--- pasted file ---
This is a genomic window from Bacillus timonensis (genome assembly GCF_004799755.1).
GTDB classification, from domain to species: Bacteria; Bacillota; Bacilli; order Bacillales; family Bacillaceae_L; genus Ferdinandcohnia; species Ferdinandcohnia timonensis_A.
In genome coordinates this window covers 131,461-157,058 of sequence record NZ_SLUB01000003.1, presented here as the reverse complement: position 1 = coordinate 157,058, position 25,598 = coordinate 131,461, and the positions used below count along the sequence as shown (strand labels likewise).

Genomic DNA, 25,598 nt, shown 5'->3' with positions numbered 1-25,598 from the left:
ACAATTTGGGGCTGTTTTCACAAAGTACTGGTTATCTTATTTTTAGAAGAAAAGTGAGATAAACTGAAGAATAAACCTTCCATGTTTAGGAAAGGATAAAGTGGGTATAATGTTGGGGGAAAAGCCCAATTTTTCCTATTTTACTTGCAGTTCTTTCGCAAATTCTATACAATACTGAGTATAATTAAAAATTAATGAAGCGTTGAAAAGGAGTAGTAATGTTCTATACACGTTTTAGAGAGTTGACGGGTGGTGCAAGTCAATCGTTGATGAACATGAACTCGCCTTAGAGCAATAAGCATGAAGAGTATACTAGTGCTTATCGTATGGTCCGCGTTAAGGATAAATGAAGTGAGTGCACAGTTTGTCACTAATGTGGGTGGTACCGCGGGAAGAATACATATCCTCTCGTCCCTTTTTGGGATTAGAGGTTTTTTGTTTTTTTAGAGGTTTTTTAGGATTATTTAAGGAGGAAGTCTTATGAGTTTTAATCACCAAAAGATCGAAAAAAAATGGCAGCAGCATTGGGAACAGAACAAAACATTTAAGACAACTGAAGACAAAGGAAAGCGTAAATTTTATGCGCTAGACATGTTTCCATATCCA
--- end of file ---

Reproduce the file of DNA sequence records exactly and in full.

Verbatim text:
This is a genomic window from Bacillus timonensis (genome assembly GCF_004799755.1).
GTDB classification, from domain to species: Bacteria; Bacillota; Bacilli; order Bacillales; family Bacillaceae_L; genus Ferdinandcohnia; species Ferdinandcohnia timonensis_A.
In genome coordinates this window covers 131,461-157,058 of sequence record NZ_SLUB01000003.1, presented here as the reverse complement: position 1 = coordinate 157,058, position 25,598 = coordinate 131,461, and the positions used below count along the sequence as shown (strand labels likewise).

Genomic DNA, 25,598 nt, shown 5'->3' with positions numbered 1-25,598 from the left:
ACAATTTGGGGCTGTTTTCACAAAGTACTGGTTATCTTATTTTTAGAAGAAAAGTGAGATAAACTGAAGAATAAACCTTCCATGTTTAGGAAAGGATAAAGTGGGTATAATGTTGGGGGAAAAGCCCAATTTTTCCTATTTTACTTGCAGTTCTTTCGCAAATTCTATACAATACTGAGTATAATTAAAAATTAATGAAGCGTTGAAAAGGAGTAGTAATGTTCTATACACGTTTTAGAGAGTTGACGGGTGGTGCAAGTCAATCGTTGATGAACATGAACTCGCCTTAGAGCAATAAGCATGAAGAGTATACTAGTGCTTATCGTATGGTCCGCGTTAAGGATAAATGAAGTGAGTGCACAGTTTGTCACTAATGTGGGTGGTACCGCGGGAAGAATACATATCCTCTCGTCCCTTTTTGGGATTAGAGGTTTTTTGTTTTTTTAGAGGTTTTTTAGGATTATTTAAGGAGGAAGTCTTATGAGTTTTAATCACCAAAAGATCGAAAAAAAATGGCAGCAGCATTGGGAACAGAACAAAACATTTAAGACAACTGAAGACAAAGGAAAGCGTAAATTTTATGCGCTAGACATGTTTCCATATCCA